The Pathologic Complete Response Ratio of Liver Metastases Represents a Valuable Prognostic Indicator
- 1Department of Colorectal Surgery, Sun Yat-sen University Cancer Center, State Key Laboratory of Oncology in South China, Collaborative Innovation Center for Cancer Medicine, Guangzhou, China
- 2Zhongshan School of Medicine, Sun Yat-sen University, Guangzhou, China
- 3Department of Pathology, Sun Yat-sen University Cancer Center, State Key Laboratory of Oncology in South China, Collaborative Innovation Center for Cancer Medicine, Guangzhou, China
Background and Objectives: The aim of this study was to evaluate the role of the pathologic complete response ratio of liver metastases (PCRRLM) in predicting the prognosis and recurrence of colorectal cancer liver metastases (CRLM).
Methods: A total of 305 CRLM patients who underwent preoperative chemotherapy followed by hepatectomy were included. PCRRLM was defined as the number of liver metastases exhibiting pathologic complete response (PCR) divided by the number of total resected liver metastases. The Kaplan–Meier method was used to calculate survival, and differences were examined by the log-rank test. Univariate and multivariate analyses were performed to identify the predictors of PCRRLM, recurrence-free survival (RFS) and overall survival (OS).
Results: Among the 305 included patients, 44 (14.4%) achieved a PCRRLM ≥0.50 (including PCRRLM = 1), and 261 (85.6%) achieved a PCRRLM <0.50 (including PCRRLM = 0). Patients of an older age (≥55 years old) and those with higher carcinoembryonic antigen (CEA) levels (≥5 ng/ml) were less likely to achieve a PCRRLM ≥0.50. In the multivariate analysis, PCRRLM≥ 0.50 (vs. < 0.50, HR [95% CI]: 0.67 [0.46–0.99], p = 0.043) was associated with better RFS. Positive lymph node status (vs. negative, HR [95% CI]: 1.46 [1.04–2.05], p = 0.028) and TBS ≥5 (vs. < 5, HR [95% CI]: 1.44 [1.02–2.04], p = 0.038) were associated with worse RFS.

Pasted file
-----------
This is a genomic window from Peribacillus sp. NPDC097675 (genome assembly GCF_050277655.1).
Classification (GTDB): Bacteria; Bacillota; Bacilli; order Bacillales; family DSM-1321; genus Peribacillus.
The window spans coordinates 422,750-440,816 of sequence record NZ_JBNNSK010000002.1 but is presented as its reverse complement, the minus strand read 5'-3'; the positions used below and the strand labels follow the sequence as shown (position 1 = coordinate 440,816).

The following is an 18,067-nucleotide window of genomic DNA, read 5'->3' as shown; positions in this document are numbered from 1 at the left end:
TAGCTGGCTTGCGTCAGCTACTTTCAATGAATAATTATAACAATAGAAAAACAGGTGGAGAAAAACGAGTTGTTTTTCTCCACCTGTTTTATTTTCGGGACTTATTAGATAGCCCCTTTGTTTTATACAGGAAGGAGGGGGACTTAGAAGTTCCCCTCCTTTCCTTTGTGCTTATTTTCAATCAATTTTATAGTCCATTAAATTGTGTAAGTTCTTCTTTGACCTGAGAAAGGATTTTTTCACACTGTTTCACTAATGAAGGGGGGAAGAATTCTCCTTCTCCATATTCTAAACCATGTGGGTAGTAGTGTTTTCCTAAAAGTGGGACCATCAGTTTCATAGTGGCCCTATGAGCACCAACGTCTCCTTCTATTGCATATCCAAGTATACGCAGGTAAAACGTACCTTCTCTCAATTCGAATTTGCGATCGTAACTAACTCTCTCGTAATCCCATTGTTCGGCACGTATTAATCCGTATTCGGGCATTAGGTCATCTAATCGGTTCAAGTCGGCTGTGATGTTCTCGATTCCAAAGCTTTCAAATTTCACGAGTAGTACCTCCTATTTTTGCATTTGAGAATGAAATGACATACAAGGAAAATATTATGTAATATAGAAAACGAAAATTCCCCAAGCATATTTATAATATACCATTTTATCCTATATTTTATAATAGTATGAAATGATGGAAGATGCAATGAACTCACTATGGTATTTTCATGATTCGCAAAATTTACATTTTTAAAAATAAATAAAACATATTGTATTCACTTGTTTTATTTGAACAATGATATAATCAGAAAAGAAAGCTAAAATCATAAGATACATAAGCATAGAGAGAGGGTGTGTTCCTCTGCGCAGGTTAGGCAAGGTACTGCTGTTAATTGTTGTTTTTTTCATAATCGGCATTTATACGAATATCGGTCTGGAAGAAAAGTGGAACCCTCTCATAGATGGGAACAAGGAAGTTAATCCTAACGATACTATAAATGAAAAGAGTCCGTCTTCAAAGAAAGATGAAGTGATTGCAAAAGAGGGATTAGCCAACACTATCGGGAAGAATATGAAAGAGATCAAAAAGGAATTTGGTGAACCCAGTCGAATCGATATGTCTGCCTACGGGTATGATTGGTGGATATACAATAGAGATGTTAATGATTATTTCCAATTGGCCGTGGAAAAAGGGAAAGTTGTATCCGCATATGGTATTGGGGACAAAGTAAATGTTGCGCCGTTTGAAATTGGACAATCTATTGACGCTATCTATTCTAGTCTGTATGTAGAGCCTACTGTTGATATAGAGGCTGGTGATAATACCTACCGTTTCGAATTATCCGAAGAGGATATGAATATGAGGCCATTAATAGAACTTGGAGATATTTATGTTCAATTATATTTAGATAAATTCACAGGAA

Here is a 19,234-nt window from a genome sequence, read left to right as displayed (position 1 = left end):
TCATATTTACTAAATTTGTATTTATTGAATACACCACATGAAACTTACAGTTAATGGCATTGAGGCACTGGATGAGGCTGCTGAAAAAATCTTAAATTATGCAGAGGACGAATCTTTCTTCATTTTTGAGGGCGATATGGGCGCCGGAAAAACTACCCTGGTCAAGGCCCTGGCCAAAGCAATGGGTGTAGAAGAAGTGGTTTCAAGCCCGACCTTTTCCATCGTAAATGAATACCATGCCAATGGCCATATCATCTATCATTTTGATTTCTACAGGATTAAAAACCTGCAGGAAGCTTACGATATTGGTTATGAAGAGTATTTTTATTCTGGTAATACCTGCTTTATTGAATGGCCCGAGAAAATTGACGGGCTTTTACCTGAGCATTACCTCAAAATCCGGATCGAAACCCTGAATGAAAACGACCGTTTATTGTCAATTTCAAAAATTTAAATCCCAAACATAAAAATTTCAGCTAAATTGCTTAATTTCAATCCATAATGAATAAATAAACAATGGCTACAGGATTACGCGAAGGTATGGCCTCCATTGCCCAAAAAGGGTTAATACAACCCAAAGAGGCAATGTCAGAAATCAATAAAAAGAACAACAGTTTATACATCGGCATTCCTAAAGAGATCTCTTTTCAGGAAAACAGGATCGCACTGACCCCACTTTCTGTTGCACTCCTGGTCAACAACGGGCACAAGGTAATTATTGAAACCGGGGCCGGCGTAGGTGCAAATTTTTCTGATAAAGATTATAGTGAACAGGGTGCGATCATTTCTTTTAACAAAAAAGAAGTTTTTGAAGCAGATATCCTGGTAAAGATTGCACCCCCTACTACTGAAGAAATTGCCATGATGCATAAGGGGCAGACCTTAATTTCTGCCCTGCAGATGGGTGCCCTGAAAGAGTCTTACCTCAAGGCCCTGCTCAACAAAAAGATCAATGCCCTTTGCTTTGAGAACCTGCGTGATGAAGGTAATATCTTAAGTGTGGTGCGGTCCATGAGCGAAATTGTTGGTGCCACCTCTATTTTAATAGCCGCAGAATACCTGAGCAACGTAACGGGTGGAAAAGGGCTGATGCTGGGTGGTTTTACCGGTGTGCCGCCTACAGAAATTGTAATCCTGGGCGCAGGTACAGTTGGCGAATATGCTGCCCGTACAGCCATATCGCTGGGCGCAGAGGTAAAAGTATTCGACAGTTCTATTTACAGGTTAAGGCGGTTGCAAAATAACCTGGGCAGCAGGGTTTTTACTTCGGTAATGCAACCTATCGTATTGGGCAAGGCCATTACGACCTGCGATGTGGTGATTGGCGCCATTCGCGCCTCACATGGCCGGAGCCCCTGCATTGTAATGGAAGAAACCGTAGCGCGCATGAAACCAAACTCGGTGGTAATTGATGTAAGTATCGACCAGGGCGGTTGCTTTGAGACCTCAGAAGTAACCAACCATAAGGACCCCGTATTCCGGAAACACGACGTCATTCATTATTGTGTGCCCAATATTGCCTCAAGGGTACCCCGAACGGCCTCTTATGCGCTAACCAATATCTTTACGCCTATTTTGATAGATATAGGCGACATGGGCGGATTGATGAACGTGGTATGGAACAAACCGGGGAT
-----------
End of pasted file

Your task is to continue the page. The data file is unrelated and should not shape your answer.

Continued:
Conclusion: PCRRLM was significantly associated with long-term RFS after preoperative chemotherapy and CRLM resection. Thus, it may be a valuable indicator of recurrence in CRLM patients.
Colorectal cancer (CRC) is the third most common type of cancer worldwide, with estimated 1.8 million new cases and 0.91 million deaths in 2020 . Approximately 25–30% of CRC patients develop colorectal liver metastases (CRLM) during the course of the disease [2, 3]. Hepatectomy is currently the most effective and potentially curative treatment for patients with CRLM, with a 5-year survival rate of 40%–50% [4–7]. In recent years, preoperative chemotherapy has been widely used to treat CRLM, not only to downsize the lesions, ensuring their surgical resectability and the control of micrometastases [8, 9] but also to prolong progression-free survival . Unfortunately, more than half of patients still develop postoperative recurrence within 2 years .